Elias Khoury’s Letter to the Real ‘Gate of the Sun’
First posted on January 13, 2013 on Arabic Literature (in English).
A few days ago, Palestinians started to erect a new village, Bab al-Shams (Gate of the Sun) on land seized by Israel for new settlements. (More in Electronic Intifada, NYTimes.) The village’s name is taken from Elias Khoury’s beautiful, epic novel, Bab Al Shams, or Gate of the Sun (trans. Humphrey Davies, published by Archipelago). Yesterday, during the night, Israeli police forced the evacuation of Bab El Shams. But before that, Khoury sent a letter to the people of Bab al-Shams:
I won’t say I wish I were with you, I am with you. I see you, and I see how the dream through your hands has turned into reality rooted in the earth. “On this earth is what makes life worth living,” just as Mahmoud Darwish wrote, for when you built your wonderful village you gave back meaning to meaning. You became the sons of this land and its masters.
This is the Palestine that Younis dreamt of in the novel Bab Al Shams / Gate of the Sun. Younis had a dream made of words, and the words became wounds bleeding over the land. You became, people of Bab Al Shams, the words that carry the dream of freedom and return Palestine to Palestine.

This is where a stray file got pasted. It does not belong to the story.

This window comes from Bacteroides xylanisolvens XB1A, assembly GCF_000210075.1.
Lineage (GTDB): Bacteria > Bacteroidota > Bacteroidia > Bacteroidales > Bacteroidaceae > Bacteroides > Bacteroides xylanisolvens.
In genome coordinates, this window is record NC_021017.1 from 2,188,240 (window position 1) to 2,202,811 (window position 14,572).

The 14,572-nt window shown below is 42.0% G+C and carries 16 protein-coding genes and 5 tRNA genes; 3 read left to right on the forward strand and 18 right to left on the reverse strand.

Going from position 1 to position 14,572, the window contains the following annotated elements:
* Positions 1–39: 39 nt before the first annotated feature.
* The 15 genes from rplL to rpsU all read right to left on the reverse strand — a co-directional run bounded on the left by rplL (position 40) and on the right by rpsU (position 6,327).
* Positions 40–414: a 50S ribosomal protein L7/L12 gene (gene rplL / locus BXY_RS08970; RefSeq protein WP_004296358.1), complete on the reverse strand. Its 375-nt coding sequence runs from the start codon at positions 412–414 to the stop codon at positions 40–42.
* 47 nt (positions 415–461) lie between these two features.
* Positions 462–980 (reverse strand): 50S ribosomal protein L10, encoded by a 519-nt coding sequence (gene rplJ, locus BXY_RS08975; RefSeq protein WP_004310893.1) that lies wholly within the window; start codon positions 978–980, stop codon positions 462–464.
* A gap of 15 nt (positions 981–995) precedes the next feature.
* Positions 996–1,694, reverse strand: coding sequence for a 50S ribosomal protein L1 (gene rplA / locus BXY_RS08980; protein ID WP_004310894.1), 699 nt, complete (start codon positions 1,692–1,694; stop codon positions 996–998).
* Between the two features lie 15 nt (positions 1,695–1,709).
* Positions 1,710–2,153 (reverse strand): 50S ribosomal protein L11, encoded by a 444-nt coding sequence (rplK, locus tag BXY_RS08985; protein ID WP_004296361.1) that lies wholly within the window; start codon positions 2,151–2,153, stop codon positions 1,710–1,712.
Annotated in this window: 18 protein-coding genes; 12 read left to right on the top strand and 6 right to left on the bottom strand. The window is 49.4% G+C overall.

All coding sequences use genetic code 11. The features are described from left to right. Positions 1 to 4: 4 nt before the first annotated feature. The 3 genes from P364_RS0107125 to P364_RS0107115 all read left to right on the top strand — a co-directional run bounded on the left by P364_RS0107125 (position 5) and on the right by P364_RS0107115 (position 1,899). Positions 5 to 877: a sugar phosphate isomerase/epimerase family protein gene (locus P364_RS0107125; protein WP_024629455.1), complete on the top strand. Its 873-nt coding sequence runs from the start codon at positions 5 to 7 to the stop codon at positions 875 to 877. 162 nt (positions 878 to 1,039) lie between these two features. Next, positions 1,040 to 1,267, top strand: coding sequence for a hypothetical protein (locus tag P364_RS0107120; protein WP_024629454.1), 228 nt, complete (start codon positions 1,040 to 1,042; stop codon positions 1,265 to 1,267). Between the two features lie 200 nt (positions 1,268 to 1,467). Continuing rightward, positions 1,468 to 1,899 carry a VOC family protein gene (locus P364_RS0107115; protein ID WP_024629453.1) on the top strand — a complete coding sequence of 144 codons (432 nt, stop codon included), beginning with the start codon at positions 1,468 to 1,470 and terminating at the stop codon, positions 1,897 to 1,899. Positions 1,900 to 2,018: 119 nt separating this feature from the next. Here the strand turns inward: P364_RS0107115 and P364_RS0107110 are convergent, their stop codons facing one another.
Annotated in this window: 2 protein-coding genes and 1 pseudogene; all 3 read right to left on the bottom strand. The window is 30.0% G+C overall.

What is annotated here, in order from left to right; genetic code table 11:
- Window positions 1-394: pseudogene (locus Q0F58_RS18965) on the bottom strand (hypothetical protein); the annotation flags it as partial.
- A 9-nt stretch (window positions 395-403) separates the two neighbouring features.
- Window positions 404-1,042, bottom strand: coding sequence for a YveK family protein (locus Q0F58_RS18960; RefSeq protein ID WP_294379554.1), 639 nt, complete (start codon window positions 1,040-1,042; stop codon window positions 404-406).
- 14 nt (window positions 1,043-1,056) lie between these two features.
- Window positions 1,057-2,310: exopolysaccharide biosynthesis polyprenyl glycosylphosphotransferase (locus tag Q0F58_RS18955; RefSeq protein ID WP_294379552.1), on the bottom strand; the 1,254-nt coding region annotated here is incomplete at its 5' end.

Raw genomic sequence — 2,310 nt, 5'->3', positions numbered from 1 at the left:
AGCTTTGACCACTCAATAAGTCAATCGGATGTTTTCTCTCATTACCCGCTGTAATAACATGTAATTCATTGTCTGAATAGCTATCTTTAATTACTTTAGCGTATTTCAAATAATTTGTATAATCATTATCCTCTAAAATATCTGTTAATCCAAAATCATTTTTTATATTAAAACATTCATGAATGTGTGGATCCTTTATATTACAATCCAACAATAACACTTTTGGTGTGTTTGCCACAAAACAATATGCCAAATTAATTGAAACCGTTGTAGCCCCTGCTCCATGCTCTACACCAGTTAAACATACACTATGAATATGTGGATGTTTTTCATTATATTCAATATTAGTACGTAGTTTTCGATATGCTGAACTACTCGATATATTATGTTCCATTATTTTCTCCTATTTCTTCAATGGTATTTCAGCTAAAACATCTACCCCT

I see in your village all the faces of the loved ones who departed on the way to the land of our Palestinian promise. Palestine is the promise of the strangers who were expelled from their land and continue to be expelled every day from their homes.
Strangers and yet you are the sons of the land, its olives and oil!
You are the olives of Palestine that shine under the sun of justice, and as you build your village, the light of freedom flares up with you.
“Light upon light.”
I see in your eyes a nation born from the rubble of the nakba that has gone on for sixty-four years.
I see you and in my heart the words grow. I see the words and you grow in my heart, rise high and burst into the sky.
Finally, I have only the wish that you accept me as a citizen in your village, that I may learn with you the meanings of freedom and justice.
(Beirut January 12, 2013
Translated by Sonja Mejcher-Atassi).
Bab al-Shams after: